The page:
WOLFRAM LANGUAGE TUTORIAL

Systemwide Defaults

If you have installed the Wolfram System in a location where multiple users can run it (for example, on a file server or multi-user machine), then you can set up systemwide defaults for the Wolfram System front end and kernel. This is ideal for setting up the Wolfram System for use in computer labs and classrooms. If you share the directory $BaseDirectory across the network, these defaults will also take effect on local installations that use the shared $BaseDirectory.

In the pathnames that follow, replace the variables $BaseDirectory and $UserBaseDirectory with the appropriate directories for your system. To find their locations on your system, evaluate the command $BaseDirectory (or $UserBaseDirectory) in a Wolfram System notebook.

Setting Up a Configuration File for the Front End:

1.  Launch the Wolfram System and set up any changes to the front end that you need. For example, you may want to modify default file locations, language options, or menu settings.

2.  Quit the Wolfram System.

3.  Copy the file $UserBaseDirectory\FrontEnd\init.m to the directory $BaseDirectory\FrontEnd.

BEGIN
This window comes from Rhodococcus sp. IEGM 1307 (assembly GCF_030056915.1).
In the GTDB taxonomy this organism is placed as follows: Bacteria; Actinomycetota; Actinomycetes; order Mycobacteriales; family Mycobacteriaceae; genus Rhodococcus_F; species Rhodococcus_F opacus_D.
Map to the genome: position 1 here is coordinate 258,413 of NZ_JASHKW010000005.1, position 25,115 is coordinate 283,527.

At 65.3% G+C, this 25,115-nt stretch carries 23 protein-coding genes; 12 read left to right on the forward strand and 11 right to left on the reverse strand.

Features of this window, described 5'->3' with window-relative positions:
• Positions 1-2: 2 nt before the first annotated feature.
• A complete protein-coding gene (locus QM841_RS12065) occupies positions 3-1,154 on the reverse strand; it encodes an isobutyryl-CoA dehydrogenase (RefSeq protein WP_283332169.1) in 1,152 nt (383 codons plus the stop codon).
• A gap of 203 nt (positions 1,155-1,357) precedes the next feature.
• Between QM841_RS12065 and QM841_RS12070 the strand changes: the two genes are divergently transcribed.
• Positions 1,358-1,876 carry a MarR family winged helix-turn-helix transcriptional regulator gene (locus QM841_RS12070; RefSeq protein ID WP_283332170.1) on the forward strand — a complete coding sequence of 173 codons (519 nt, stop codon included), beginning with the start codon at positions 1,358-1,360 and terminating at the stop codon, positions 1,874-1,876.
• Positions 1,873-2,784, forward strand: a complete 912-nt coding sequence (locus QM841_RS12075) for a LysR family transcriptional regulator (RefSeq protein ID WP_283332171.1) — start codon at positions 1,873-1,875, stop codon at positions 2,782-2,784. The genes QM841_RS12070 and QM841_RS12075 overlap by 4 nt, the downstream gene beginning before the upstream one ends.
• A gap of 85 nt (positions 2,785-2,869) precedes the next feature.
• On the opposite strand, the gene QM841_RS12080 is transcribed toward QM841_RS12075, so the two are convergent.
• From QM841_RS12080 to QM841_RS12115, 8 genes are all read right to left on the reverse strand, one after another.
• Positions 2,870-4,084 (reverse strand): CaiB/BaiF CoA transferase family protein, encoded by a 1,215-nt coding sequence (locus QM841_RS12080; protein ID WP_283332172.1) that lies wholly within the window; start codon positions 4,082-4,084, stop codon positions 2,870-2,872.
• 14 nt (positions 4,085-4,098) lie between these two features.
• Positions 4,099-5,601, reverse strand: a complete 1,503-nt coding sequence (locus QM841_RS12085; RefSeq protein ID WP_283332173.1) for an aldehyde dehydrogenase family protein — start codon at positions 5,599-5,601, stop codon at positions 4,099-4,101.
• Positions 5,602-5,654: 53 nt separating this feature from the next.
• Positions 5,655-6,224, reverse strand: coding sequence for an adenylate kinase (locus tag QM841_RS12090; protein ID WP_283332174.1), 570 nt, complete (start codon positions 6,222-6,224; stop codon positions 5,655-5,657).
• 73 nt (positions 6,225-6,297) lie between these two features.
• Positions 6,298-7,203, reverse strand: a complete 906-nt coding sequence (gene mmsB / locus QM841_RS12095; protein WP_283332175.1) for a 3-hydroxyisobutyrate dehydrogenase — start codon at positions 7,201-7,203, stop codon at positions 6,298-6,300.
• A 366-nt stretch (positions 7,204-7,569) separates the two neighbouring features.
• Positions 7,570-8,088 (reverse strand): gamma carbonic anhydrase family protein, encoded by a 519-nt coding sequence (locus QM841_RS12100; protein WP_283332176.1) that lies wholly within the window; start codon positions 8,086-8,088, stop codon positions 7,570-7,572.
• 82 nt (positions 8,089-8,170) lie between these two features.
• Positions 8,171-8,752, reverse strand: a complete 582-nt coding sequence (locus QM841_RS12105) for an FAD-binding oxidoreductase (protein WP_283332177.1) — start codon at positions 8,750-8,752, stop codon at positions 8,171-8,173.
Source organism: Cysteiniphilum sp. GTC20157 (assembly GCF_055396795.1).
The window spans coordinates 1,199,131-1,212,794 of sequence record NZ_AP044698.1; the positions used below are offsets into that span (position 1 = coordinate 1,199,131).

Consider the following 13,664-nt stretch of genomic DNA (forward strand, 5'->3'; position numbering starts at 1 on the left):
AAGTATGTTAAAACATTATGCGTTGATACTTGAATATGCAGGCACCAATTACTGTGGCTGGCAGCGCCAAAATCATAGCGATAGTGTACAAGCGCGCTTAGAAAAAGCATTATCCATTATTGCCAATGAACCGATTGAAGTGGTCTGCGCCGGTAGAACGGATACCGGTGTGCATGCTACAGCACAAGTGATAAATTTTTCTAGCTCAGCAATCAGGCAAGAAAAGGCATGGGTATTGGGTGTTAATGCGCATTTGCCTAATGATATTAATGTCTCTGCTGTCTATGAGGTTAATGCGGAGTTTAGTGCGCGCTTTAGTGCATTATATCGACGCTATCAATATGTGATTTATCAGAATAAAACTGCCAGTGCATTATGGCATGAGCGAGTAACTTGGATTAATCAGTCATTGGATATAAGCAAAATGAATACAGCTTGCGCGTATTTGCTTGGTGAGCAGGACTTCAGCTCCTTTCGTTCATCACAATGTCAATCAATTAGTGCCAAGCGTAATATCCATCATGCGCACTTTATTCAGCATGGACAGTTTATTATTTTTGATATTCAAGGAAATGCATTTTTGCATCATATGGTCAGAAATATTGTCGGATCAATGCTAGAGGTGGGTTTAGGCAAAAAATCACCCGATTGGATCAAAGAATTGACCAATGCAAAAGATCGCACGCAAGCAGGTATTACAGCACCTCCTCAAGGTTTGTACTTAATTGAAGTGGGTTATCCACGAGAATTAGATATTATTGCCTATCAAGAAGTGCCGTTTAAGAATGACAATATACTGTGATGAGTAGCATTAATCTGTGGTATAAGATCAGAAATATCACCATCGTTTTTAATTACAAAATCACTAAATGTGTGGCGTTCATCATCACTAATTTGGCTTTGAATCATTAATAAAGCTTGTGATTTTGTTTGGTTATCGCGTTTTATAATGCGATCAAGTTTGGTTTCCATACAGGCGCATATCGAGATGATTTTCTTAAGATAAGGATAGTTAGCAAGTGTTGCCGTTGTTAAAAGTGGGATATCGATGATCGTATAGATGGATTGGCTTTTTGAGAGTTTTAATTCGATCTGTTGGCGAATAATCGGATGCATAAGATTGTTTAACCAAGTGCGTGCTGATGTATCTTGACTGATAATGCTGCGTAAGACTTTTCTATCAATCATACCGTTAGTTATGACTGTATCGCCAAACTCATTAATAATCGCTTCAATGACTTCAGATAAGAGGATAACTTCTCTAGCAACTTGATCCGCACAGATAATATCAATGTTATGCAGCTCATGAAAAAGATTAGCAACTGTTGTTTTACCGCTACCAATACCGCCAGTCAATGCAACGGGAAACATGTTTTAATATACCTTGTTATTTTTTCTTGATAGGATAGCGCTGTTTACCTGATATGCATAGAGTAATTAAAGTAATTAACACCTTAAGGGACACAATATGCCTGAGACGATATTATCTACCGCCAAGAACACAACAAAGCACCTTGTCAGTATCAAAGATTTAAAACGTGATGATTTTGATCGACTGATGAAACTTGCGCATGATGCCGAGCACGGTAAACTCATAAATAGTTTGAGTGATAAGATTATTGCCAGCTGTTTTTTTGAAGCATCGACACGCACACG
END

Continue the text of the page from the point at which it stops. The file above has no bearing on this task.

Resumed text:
These settings will now be used by the front end unless overridden by the local init.m file stored in the user's $UserBaseDirectory\FrontEnd directory.

Setting Up a Configuration File for the Kernel:

1.  Launch the Wolfram System and create a new file.

2.  Add any Wolfram System commands that should be evaluated on startup. For example, you may want to add a function definition or display a message at startup. Enter all the commands in the same cell, separating commands with semicolons.

3.  Make this cell an initialization cell by selecting the cell bracket and then choosing Cell Cell Properties Initialization Cell.

4.  When you have finished making your changes, choose File Save and select Wolfram Language Package from the Save as type popup menu. Then save the file as $BaseDirectory\Kernel\init.m.

These commands will be evaluated when users launch the Wolfram System. If you added a function definition, that function will be available to all users.

If you have created systemwide defaults you want to carry over to new local installations, you can add lines to an installation script to copy preconfigured init.m files as part of a new installation. For information about installation scripts, see "Installing Mathematica". To copy systemwide defaults, add a line to the script similar to the line that copies the mathpass file.